Project for Probabilistic Reasoning in AI (308526B)
Winter 2002
Goals
The main goal of the project is to allow you to study more indepth
probabilistic reasoning techniques described in class. A secondary
goal is to help you develop your research skills (reviewing research
literature, formulating questions, deciding on a theoretical or
empirical approach to answer them, writing up your findings).
Ideally, the project topic you choose should be related to your
research interests.
There are three main categories of projects:

Applying probabilistic to interesting problem domains, thereby
allowing you to gain indepth experience with specific algorithms.

Studying probabilistic reasoning techniques not covered or skimmed in
class

Investigating theoretical issues.
Ideally, the projects would be individual. However, teams of two
people would be accepted under special circumstances. If you choose
to team up, there should be a clear delimitation between the work of
that each person does. Both students should turn in separate
writeups.
I strongly encourage you to perform some experiments as part of your
project, in order to gain practical experience with probabilistic
reasoning algorithms. Many algorithms are available free from
universities and research labs, so you would not have to code them.
The resources web page should help you find both papers and software
as needed.
Project themes
If you are already have a research topic in mind, feel free to propose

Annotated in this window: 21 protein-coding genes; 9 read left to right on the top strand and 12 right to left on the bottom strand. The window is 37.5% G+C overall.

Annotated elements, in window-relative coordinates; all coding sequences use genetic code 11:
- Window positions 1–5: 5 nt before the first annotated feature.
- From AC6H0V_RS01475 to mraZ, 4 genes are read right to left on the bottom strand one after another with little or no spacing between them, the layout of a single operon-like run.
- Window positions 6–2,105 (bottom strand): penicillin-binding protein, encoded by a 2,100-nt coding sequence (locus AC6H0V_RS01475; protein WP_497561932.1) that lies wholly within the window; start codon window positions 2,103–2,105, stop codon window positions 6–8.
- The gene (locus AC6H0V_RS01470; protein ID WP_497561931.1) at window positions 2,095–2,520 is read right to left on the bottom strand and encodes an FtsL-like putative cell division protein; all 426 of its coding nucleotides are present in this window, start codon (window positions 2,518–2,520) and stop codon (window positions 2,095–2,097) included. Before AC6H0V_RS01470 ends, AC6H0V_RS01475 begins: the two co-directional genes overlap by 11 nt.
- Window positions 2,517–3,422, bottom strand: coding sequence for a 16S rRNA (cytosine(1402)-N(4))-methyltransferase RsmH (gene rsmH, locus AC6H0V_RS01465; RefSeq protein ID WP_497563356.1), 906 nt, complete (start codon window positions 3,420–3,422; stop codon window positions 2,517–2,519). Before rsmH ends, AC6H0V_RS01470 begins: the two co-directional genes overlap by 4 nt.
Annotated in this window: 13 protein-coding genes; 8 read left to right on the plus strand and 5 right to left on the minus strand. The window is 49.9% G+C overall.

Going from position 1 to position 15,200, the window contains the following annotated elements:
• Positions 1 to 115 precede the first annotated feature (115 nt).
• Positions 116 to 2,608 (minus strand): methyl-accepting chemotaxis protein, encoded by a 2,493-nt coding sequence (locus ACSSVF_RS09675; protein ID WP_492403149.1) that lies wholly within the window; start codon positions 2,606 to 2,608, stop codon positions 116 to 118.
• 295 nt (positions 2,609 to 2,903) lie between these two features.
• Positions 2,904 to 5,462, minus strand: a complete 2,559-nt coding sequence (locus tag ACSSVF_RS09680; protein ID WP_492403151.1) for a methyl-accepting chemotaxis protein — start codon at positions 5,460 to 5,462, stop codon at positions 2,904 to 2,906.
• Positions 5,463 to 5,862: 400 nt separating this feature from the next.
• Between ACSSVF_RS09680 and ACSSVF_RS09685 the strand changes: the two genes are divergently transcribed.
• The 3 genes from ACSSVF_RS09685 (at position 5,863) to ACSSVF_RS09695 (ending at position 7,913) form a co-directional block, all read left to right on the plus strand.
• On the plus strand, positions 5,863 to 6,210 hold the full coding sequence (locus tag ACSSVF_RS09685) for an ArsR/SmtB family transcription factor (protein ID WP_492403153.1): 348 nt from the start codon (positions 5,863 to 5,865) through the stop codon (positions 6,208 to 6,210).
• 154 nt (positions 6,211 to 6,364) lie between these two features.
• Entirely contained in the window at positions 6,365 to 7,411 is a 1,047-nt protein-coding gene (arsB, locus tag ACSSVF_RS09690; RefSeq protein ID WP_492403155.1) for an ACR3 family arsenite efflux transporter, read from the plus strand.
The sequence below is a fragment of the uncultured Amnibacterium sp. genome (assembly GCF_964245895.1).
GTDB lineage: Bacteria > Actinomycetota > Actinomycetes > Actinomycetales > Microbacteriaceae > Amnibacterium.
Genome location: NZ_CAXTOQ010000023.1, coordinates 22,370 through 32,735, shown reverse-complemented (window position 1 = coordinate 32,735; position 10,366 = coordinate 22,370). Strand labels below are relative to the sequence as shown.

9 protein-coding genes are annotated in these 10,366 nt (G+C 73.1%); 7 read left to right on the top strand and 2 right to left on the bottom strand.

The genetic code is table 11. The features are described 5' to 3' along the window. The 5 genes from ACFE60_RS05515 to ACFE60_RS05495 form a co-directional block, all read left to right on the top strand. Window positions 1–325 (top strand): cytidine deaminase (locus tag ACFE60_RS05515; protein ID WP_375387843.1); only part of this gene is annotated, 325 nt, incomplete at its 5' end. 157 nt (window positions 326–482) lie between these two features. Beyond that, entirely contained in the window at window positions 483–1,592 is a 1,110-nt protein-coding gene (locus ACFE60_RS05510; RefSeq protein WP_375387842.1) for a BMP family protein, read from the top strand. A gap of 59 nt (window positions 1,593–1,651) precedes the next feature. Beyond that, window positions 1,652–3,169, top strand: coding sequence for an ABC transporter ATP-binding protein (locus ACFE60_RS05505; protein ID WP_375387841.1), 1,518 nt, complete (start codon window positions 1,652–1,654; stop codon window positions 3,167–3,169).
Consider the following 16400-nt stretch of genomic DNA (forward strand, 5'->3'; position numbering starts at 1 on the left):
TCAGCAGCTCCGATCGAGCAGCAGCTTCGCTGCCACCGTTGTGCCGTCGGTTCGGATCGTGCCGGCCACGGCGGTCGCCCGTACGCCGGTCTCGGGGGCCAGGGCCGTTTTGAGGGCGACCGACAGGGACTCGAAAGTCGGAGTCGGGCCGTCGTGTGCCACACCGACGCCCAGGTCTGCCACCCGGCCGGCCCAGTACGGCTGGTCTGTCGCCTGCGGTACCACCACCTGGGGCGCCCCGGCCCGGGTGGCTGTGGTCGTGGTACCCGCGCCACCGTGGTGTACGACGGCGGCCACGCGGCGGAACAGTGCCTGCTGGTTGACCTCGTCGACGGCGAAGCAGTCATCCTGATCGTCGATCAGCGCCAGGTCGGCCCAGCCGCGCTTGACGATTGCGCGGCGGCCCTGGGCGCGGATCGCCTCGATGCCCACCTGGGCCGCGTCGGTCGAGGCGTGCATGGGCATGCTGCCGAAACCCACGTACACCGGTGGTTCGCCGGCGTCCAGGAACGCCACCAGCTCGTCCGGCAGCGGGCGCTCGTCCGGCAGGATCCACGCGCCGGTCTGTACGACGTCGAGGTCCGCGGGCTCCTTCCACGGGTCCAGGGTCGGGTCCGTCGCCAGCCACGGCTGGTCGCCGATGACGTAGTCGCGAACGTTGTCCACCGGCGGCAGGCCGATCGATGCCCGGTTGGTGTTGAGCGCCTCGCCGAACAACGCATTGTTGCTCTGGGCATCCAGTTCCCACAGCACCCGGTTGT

it. Otherwise, you can choose a topic from the list below (which is
ordered fairly randomly). If no topic suits your interest, please
make an appointment to discuss alternatives.
Proposed topics:

Probabilistic reasoning applied to a problem domain
Such a project will involve describing the problem you have in mind,
formulating it appropriately for probabilistic reasoning, summarizing
existing literature that attempted to solve this problem using
probabilistic methods and/or coming up with a solution yourself.
For such a project, you have to experiment with at least an
algorithm of your choice

Learning in active vision
The problem of active vision investigates where the focus of attention
should be in order to gather as much information as possible about the
task at hand. Reinforcement learning and Bayesian methods are
adequate for this task.

Structured action representations in MDPs
As we will discuss in class, a lot of work in MDPs/RL has been devoted
to structured state space. But a lot less literature exists on
structured action descriptions. This is a researchoriented project,
involving a study on the literature regarding action representations,
and a proposal for how to do planning/learning with richer action
representations.

Effect of exploration strategies in reinforcement learning.
There is a great variety of exploration strategies in RL, varying from
very straightforward methods (such as Boltzmann exploration or
epsilongreedy) to methods very wellmotivated, such as Singh and
Kearns' E3 algorithm. The project would involve surveying and
comparing existing methods.

Effect of eligibility traces in reinforcement learning
Eligibility traces can significantly speed up reinforcement learning.
In class we discuss only one version (accumulating traces) but
several have been proposed. The project will especially involve